Sobriety and a Crazy World

Sobriety and a Crazy World

A friend in the program texted me the other day, depressed about the news. “It just seems to get worse and worse,” he wrote, “I feel like the more sober I get, the more I pay attention. The more I pay attention, the more depressed I get.”

I was in a rehab center when the Tiananmen Square Massacre happened in 1989. We had a TV in the rec room, and I watched coverage of the violence for hours. I was deeply shaken, not because I had any particular personal connection to this tragedy, but because my addiction had numbed me to the outside world for so long.

Tiananmen Square was the first global event that hit me hard and left me shaken. Many addicts in recovery report something similar; when you stop using and start paying attention to the world, there are all sorts of horrific things to start to notice.

Drugs and alcohol turn the focus inward, on our own pain; in sobriety, we begin to see a hurting world.

In a meeting many years ago, I heard a speaker say, “any Higher Power, any spiritual force, that’s strong enough to keep an alcoholic sober has to be strong enough to solve any other problem, no matter how great.”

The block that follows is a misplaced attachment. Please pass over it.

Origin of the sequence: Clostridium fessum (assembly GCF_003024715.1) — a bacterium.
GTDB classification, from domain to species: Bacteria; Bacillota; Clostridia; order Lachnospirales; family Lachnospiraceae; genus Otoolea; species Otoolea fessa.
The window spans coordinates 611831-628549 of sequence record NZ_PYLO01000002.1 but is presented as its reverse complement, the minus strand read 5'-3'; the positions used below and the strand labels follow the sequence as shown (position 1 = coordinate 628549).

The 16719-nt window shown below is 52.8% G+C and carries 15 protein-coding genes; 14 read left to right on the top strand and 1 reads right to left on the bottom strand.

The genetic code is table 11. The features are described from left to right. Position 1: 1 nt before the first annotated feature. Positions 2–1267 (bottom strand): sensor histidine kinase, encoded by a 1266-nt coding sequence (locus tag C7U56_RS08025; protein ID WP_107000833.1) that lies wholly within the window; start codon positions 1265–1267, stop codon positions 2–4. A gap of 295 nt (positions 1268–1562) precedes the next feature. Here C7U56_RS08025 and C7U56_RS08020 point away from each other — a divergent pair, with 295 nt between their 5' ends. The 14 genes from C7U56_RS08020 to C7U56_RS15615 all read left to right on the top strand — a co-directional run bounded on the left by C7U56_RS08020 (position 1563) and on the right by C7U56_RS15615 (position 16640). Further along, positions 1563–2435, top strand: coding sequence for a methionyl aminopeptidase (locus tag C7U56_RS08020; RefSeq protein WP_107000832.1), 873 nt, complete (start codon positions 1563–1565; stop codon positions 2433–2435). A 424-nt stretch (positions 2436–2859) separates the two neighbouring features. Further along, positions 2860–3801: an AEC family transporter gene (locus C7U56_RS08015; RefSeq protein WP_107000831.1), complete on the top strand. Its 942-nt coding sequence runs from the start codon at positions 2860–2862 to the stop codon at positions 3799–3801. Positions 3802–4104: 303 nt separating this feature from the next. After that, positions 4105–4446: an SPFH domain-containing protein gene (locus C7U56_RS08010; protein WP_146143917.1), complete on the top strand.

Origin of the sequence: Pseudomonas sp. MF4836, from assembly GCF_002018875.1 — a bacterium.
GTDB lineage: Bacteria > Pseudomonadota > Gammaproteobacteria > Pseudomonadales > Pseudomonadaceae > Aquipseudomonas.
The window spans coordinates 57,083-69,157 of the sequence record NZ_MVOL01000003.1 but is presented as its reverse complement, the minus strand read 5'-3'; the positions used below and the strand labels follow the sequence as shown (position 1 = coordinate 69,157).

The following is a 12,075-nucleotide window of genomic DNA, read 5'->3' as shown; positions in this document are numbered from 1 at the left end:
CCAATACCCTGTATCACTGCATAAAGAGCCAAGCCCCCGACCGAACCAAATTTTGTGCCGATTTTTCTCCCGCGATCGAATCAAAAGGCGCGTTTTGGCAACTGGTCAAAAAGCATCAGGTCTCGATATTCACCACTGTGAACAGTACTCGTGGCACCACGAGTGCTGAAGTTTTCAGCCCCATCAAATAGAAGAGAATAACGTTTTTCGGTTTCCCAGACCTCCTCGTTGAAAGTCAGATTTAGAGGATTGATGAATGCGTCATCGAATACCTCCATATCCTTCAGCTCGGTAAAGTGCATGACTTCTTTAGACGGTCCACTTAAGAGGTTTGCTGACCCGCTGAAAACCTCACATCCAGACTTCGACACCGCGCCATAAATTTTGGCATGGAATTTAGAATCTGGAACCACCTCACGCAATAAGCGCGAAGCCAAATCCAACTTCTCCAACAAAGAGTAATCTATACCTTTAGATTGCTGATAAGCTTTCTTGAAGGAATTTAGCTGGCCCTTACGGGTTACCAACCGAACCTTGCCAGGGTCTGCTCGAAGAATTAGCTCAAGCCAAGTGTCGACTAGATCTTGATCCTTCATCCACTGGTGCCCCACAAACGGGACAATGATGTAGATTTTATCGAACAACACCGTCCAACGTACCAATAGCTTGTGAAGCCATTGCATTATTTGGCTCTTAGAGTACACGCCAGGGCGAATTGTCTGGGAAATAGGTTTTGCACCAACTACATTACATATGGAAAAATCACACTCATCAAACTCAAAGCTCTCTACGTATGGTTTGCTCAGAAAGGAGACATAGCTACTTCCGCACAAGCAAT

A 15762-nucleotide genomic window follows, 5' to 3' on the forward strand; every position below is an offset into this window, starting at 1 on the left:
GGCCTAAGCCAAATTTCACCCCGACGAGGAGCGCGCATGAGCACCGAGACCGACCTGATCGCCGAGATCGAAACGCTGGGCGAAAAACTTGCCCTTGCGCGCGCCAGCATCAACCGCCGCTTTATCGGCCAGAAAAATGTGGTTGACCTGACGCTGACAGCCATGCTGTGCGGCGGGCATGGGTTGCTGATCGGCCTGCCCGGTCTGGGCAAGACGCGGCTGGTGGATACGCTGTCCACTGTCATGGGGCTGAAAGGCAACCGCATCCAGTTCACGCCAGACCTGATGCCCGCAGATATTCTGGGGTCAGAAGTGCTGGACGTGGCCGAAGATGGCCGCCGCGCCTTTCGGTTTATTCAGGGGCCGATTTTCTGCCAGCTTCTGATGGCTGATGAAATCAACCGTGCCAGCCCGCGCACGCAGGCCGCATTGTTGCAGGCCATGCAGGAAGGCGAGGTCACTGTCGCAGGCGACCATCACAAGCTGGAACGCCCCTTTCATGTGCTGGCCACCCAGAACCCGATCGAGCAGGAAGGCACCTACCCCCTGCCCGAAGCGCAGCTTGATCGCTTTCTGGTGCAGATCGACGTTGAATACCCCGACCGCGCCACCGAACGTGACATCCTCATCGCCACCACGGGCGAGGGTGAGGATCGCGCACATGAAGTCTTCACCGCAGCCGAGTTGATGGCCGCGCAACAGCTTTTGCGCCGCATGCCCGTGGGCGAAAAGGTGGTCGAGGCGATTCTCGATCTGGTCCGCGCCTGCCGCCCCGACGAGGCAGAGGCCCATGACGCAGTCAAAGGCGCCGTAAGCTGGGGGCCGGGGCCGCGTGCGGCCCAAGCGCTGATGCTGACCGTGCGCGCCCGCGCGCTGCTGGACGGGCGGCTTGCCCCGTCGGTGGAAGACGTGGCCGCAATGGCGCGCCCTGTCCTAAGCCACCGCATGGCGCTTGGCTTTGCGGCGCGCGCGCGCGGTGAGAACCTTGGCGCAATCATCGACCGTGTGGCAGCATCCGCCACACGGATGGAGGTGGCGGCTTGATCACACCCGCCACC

I think about that often. Though our problems rightly pale in comparison to the tremendous suffering going on in the world, the reality is that our sobriety is an astonishing miracle. The fact that so many get and stay sober together is, as the Twelve Steps teach, directly connected to some greater spiritual force.

It is important, as part of our recovery, to act locally and to give freely of ourselves in service in ways that are meaningful. That may not immediately impact what’s going on in a war-ravaged country far away. But as we do our service work, as we give back, it’s helpful to ask our Higher Power or spiritual path for inspiration on how we might help the places in the world where the suffering is immense.

If nothing else, making a daily practice of asking for our Higher Power’s will to be done for others—wherever they are—can make a real difference. Either miracles are real or they’re not. If they are—and our lives are a testament to the reality that they are—we would do well to ask for miracles even for the worst and most painful situations across the globe.

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